The challenges facing freedom of the press in Kenya

The challenges facing freedom of the press in Kenya

Kenyan constitution has guaranteed the safety of media personnel and journalists who cover sensitive stories but this has not been the case when it comes to practicality. The President of Kenya has severaly criticized media houses in public saying that most of their stories are lies.

The Government has also been a barrier to the media in an effort to cover some of the unanswered questions of government expenditures and exposure of some of the top government workers who have been involved in corruption and misuse of public funds. As the citizen demand answers, the government silences them by saying ” we should wait for our officers to complete their investigations”.

As the world celebrates World Press Freedom Day, in Kenya it’s like a normal working day. The organizations that are supposed to fight for press freedom, have been occupied by government officials who also act as the government spies to monitor the organizations’ activities.

Some journalists feel insecure and unprotected to cover sensitive stories bearing in mind that they have seen their colleagues have disappeared without a trace after revealing sensitive information. The Kenya Correspondents’ Association (KCA) and Kenya Union of Journalists (KUJ) among other powerful media bodies that are supposed to be on the frontline to fight for press freedom have also been occupied by some government officials who monitor their activities.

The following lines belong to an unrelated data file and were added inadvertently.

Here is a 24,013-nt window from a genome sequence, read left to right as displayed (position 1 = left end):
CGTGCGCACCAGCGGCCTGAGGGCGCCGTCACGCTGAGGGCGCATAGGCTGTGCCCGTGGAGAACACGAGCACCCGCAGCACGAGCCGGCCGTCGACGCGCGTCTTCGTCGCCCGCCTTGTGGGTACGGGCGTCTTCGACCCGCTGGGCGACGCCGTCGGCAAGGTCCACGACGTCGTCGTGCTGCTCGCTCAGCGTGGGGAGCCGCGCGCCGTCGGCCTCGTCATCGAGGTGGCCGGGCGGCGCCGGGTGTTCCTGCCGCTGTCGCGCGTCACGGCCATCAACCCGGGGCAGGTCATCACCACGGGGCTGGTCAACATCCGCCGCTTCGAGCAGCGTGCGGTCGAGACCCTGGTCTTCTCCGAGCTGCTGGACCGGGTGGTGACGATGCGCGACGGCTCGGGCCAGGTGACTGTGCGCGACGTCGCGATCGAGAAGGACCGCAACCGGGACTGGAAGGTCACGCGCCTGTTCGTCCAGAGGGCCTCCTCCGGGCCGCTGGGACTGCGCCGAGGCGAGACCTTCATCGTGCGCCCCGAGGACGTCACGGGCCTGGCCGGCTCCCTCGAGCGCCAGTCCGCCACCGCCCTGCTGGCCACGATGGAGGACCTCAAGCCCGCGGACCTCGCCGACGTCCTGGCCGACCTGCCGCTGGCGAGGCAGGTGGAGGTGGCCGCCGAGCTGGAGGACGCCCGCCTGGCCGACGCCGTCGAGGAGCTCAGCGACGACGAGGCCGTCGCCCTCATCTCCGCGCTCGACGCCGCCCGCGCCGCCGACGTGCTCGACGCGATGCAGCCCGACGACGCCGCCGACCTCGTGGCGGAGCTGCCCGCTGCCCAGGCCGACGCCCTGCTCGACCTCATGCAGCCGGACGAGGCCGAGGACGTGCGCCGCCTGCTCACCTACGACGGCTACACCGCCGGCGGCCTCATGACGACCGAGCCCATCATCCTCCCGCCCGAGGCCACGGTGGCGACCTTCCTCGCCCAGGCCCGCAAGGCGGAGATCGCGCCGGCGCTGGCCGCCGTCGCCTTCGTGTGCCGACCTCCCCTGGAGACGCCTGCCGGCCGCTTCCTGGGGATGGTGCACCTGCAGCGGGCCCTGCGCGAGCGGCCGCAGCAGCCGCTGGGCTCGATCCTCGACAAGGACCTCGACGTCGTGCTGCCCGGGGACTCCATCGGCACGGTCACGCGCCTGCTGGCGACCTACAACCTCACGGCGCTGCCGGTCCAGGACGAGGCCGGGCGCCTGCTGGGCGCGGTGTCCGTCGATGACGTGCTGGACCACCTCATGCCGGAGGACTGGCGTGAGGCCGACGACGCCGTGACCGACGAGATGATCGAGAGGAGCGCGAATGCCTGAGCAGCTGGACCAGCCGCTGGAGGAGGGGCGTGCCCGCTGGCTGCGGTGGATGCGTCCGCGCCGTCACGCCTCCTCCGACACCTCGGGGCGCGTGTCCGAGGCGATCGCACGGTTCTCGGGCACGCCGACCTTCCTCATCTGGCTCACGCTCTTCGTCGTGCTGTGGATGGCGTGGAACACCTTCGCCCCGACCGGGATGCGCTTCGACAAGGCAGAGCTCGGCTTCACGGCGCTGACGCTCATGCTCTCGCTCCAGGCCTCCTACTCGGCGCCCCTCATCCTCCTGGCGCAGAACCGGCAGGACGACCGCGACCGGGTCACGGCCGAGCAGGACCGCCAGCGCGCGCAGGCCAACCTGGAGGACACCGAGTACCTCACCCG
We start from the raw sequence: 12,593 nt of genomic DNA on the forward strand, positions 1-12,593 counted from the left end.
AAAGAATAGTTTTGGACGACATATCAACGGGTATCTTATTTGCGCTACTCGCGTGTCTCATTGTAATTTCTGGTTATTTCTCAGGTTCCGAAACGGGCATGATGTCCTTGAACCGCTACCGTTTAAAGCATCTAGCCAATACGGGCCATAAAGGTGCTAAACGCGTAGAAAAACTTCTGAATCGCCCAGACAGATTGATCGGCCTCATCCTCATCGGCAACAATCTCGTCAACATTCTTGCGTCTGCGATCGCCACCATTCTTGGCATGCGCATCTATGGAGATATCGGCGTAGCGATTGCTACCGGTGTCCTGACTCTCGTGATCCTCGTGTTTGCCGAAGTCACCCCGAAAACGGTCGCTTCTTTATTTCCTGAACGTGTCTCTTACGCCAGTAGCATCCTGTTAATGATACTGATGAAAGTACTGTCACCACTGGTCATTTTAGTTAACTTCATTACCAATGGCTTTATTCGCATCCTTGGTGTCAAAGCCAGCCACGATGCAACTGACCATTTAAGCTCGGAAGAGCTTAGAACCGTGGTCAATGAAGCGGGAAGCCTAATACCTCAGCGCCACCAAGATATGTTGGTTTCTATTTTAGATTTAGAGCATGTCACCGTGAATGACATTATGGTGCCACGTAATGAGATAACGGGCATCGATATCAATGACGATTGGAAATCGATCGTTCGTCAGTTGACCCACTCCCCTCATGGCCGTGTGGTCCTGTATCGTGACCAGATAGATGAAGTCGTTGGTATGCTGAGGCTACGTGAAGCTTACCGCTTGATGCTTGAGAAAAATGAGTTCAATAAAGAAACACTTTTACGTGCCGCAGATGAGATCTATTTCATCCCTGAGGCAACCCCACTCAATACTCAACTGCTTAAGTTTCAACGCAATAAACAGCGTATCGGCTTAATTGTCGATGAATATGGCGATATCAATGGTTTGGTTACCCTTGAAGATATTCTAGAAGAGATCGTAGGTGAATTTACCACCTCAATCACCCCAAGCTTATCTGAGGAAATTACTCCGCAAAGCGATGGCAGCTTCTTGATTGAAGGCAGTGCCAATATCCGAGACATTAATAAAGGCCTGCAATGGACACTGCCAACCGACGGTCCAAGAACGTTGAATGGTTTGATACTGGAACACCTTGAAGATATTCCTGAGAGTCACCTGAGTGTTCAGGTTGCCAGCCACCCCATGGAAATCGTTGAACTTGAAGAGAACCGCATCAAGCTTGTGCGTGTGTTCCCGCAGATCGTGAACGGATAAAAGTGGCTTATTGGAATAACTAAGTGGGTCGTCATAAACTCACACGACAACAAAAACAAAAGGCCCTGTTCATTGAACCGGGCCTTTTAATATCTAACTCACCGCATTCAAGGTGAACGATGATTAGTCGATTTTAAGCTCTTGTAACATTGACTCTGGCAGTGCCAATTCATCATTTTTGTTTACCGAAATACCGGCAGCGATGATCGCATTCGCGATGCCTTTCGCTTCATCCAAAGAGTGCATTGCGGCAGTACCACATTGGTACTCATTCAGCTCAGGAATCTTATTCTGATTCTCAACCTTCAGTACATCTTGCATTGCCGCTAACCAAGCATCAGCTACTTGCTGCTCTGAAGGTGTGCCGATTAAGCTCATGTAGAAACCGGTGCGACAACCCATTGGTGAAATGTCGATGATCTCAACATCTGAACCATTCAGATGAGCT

Journalists especially correspondents in Kenya work under fear due to threats from powerful government officials, politicians, and wealthy businesspeople.

An example of journalists from Western Kenya who disclosed corrupt business deals and cartels in the agriculture industry such as coffee and sugar is up to date living in fear after death threats were posed to him. He stated that he had to go underground and even changed residence for fear of their dear lives.

The government must guarantee the Kenyan media for press freedom in reality. On the other hand, the media in Kenya has an upper hand since the country attained its independence in 1963. From a single State-owned national broadcaster, Kenya Broadcasting Corporation (KBC) to hundreds of privately own stations today.